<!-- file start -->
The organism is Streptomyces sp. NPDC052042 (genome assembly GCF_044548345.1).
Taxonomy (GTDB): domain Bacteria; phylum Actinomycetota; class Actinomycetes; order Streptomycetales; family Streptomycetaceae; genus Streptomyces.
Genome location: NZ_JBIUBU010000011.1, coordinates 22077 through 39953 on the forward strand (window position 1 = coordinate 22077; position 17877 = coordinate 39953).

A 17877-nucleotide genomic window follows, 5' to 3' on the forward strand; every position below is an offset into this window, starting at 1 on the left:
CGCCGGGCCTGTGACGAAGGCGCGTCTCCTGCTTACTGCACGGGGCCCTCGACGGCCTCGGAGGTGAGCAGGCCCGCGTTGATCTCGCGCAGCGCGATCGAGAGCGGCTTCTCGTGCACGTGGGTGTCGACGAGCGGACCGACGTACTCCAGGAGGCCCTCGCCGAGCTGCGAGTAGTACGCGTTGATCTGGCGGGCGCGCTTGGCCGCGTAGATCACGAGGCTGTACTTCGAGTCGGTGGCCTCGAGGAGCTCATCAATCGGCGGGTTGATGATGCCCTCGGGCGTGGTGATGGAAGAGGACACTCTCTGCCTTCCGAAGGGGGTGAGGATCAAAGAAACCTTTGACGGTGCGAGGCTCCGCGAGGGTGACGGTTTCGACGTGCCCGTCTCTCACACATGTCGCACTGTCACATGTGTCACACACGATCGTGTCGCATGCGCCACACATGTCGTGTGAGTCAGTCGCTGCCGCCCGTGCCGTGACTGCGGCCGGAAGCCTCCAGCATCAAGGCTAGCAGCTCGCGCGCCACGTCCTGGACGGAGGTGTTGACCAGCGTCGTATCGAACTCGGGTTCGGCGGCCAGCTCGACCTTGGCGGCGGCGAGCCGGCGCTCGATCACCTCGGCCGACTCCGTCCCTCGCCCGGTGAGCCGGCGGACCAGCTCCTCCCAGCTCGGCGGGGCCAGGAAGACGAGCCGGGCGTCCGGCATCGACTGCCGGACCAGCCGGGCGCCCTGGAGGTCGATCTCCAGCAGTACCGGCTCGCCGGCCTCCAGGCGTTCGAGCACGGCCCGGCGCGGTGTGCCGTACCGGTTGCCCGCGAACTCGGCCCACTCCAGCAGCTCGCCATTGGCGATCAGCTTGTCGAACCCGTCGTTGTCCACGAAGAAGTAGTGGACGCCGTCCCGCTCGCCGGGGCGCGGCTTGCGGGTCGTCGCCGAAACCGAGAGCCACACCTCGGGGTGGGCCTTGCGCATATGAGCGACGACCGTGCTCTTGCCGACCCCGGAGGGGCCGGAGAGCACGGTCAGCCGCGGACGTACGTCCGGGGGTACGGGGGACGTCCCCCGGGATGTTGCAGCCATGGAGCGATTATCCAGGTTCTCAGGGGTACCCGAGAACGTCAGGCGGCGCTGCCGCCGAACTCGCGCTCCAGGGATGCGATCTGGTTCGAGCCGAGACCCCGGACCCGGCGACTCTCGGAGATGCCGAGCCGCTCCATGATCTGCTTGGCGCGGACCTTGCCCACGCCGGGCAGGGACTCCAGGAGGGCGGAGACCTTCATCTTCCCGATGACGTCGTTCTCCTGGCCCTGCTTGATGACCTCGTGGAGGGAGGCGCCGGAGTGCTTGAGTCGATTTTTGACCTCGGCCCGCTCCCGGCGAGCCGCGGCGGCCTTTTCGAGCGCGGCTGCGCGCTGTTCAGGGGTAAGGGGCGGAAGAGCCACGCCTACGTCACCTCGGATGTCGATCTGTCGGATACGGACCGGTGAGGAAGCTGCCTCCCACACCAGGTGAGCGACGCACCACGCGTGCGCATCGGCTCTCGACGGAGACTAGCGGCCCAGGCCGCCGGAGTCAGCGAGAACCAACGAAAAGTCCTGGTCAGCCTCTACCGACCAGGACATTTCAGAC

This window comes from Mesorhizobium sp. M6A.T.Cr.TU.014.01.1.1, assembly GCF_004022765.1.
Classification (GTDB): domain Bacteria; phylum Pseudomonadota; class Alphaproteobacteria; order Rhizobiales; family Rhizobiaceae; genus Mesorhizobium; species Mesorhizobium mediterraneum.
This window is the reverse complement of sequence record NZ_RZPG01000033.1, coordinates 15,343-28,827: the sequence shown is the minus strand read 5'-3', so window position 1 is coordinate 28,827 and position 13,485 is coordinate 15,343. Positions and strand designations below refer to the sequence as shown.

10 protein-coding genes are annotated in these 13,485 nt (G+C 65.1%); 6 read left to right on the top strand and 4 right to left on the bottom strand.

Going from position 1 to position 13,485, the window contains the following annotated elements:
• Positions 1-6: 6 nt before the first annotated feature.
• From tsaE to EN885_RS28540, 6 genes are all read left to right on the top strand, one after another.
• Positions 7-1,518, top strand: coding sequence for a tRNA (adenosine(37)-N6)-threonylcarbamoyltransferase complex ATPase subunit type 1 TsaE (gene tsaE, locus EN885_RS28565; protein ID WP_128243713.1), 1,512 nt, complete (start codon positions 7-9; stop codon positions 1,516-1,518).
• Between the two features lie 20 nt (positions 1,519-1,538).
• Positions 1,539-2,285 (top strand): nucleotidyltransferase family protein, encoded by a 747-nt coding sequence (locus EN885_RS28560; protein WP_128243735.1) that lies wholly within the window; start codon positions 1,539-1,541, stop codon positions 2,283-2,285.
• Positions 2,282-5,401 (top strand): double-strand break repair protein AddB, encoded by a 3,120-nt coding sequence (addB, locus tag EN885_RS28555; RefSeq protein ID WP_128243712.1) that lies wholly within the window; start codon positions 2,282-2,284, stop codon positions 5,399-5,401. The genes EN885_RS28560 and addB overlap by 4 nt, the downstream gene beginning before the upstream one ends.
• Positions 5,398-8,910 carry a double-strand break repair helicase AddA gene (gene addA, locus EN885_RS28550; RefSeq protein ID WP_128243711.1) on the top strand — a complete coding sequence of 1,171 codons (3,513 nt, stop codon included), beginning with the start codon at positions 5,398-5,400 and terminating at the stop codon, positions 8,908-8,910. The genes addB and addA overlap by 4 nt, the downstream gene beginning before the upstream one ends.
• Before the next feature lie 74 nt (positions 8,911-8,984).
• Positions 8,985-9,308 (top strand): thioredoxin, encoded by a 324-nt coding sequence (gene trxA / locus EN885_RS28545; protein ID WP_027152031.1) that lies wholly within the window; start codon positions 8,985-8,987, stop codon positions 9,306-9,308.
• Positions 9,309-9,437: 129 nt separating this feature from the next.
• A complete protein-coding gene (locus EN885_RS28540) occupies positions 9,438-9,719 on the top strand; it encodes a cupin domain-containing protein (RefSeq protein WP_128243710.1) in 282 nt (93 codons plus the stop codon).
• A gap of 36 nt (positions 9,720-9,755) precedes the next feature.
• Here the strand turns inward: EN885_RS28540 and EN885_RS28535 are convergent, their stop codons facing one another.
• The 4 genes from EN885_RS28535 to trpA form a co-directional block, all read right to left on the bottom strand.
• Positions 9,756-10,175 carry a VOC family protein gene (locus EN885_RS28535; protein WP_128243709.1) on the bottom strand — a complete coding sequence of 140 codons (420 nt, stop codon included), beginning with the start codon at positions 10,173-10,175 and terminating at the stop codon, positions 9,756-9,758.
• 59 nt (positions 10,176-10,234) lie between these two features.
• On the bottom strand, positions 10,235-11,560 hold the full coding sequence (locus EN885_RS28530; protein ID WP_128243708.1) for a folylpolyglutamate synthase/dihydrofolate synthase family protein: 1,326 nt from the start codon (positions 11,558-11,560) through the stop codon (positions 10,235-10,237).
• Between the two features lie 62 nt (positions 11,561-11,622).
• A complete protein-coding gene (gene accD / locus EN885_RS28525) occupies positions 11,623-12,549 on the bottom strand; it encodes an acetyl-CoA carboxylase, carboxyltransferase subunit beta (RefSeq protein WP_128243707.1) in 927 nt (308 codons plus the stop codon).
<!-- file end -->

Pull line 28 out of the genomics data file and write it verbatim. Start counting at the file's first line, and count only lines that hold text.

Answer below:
• Between the two features lie 62 nt (positions 11,561-11,622).